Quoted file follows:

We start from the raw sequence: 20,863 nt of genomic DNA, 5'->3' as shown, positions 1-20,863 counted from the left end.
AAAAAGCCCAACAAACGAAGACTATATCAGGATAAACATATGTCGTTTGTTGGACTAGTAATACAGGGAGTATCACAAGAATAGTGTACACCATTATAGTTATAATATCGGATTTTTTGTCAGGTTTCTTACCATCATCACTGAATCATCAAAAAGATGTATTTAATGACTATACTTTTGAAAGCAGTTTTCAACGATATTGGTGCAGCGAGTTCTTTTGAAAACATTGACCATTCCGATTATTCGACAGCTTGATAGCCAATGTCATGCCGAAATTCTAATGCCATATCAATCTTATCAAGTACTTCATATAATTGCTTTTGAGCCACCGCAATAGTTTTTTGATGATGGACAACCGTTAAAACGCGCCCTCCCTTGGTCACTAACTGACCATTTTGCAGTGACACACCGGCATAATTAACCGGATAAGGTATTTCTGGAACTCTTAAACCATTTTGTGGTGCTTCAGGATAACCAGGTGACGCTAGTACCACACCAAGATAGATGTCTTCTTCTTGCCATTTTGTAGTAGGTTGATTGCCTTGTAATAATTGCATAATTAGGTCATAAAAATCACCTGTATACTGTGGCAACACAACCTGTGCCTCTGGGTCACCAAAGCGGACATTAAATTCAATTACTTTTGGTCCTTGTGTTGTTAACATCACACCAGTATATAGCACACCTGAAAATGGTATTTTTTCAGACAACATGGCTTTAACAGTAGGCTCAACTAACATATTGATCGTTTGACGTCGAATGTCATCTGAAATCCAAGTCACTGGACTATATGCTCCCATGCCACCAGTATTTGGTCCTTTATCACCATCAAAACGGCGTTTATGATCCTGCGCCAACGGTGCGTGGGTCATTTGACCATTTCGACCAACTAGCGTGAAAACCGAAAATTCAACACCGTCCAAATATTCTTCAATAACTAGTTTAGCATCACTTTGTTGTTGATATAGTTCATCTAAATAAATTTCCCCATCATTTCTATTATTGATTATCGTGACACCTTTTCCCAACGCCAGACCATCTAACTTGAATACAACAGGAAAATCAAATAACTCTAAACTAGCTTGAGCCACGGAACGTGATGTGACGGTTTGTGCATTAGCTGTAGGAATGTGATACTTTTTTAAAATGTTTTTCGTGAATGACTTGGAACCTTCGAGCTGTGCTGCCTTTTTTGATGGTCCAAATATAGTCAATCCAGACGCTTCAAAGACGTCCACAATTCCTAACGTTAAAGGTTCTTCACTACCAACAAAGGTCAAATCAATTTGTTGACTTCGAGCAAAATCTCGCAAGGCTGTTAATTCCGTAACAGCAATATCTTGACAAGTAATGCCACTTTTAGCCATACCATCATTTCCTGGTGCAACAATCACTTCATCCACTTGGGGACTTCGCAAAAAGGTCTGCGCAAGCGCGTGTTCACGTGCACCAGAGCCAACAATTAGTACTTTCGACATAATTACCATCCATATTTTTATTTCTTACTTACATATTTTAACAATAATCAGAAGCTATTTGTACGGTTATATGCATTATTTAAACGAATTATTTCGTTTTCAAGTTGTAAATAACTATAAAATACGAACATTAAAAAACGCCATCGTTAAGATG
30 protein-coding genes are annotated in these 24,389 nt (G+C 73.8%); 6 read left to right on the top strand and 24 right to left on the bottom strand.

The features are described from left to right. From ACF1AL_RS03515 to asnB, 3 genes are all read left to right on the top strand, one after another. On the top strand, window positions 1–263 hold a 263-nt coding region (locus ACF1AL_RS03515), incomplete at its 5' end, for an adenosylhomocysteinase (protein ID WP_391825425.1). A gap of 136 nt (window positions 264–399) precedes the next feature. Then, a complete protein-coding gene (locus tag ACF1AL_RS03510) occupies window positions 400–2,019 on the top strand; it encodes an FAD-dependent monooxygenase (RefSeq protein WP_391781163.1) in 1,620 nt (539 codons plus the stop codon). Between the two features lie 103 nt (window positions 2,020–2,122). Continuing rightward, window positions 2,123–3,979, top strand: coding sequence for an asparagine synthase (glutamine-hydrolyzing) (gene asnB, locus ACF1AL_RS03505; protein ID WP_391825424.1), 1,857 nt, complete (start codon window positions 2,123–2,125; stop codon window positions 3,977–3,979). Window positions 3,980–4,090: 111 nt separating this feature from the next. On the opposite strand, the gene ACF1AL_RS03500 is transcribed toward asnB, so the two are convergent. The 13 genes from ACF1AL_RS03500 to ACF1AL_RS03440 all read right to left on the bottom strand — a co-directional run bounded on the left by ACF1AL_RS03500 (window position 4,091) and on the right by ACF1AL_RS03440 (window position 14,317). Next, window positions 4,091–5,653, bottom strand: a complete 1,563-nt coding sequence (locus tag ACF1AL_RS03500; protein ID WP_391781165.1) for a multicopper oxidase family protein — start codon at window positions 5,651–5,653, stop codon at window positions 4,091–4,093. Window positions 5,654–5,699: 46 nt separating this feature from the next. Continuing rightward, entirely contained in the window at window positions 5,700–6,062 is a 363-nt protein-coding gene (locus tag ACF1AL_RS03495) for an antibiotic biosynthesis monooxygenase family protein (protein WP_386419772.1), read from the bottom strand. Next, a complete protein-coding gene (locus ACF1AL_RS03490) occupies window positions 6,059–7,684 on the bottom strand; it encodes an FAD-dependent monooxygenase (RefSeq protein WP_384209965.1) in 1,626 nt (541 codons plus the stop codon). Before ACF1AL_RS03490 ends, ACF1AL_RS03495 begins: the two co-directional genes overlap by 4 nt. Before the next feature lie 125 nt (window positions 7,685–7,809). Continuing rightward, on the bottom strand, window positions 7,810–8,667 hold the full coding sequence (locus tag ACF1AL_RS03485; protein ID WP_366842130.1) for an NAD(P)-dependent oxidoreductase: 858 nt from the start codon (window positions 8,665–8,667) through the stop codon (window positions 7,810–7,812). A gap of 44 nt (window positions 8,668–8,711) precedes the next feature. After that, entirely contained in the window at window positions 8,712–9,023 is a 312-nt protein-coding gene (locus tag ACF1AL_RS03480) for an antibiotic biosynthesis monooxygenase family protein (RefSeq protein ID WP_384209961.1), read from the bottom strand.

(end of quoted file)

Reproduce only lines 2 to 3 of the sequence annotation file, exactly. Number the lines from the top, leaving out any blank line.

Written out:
AAAAAGCCCAACAAACGAAGACTATATCAGGATAAACATATGTCGTTTGTTGGACTAGTAATACAGGGAGTATCACAAGAATAGTGTACACCATTATAGTTATAATATCGGATTTTTTGTCAGGTTTCTTACCATCATCACTGAATCATCAAAAAGATGTATTTAATGACTATACTTTTGAAAGCAGTTTTCAACGATATTGGTGCAGCGAGTTCTTTTGAAAACATTGACCATTCCGATTATTCGACAGCTTGATAGCCAATGTCATGCCGAAATTCTAATGCCATATCAATCTTATCAAGTACTTCATATAATTGCTTTTGAGCCACCGCAATAGTTTTTTGATGATGGACAACCGTTAAAACGCGCCCTCCCTTGGTCACTAACTGACCATTTTGCAGTGACACACCGGCATAATTAACCGGATAAGGTATTTCTGGAACTCTTAAACCATTTTGTGGTGCTTCAGGATAACCAGGTGACGCTAGTACCACACCAAGATAGATGTCTTCTTCTTGCCATTTTGTAGTAGGTTGATTGCCTTGTAATAATTGCATAATTAGGTCATAAAAATCACCTGTATACTGTGGCAACACAACCTGTGCCTCTGGGTCACCAAAGCGGACATTAAATTCAATTACTTTTGGTCCTTGTGTTGTTAACATCACACCAGTATATAGCACACCTGAAAATGGTATTTTTTCAGACAACATGGCTTTAACAGTAGGCTCAACTAACATATTGATCGTTTGACGTCGAATGTCATCTGAAATCCAAGTCACTGGACTATATGCTCCCATGCCACCAGTATTTGGTCCTTTATCACCATCAAAACGGCGTTTATGATCCTGCGCCAACGGTGCGTGGGTCATTTGACCATTTCGACCAACTAGCGTGAAAACCGAAAATTCAACACCGTCCAAATATTCTTCAATAACTAGTTTAGCATCACTTTGTTGTTGATATAGTTCATCTAAATAAATTTCCCCATCATTTCTATTATTGATTATCGTGACACCTTTTCCCAACGCCAGACCATCTAACTTGAATACAACAGGAAAATCAAATAACTCTAAACTAGCTTGAGCCACGGAACGTGATGTGACGGTTTGTGCATTAGCTGTAGGAATGTGATACTTTTTTAAAATGTTTTTCGTGAATGACTTGGAACCTTCGAGCTGTGCTGCCTTTTTTGATGGTCCAAATATAGTCAATCCAGACGCTTCAAAGACGTCCACAATTCCTAACGTTAAAGGTTCTTCACTACCAACAAAGGTCAAATCAATTTGTTGACTTCGAGCAAAATCTCGCAAGGCTGTTAATTCCGTAACAGCAATATCTTGACAAGTAATGCCACTTTTAGCCATACCATCATTTCCTGGTGCAACAATCACTTCATCCACTTGGGGACTTCGCAAAAAGGTCTGCGCAAGCGCGTGTTCACGTGCACCAGAGCCAACAATTAGTACTTTCGACATAATTACCATCCATATTTTTATTTCTTACTTACATATTTTAACAATAATCAGAAGCTATTTGTACGGTTATATGCATTATTTAAACGAATTATTTCGTTTTCAAGTTGTAAATAACTATAAAATACGAACATTAAAAAACGCCATCGTTAAGATG
30 protein-coding genes are annotated in these 24,389 nt (G+C 73.8%); 6 read left to right on the top strand and 24 right to left on the bottom strand.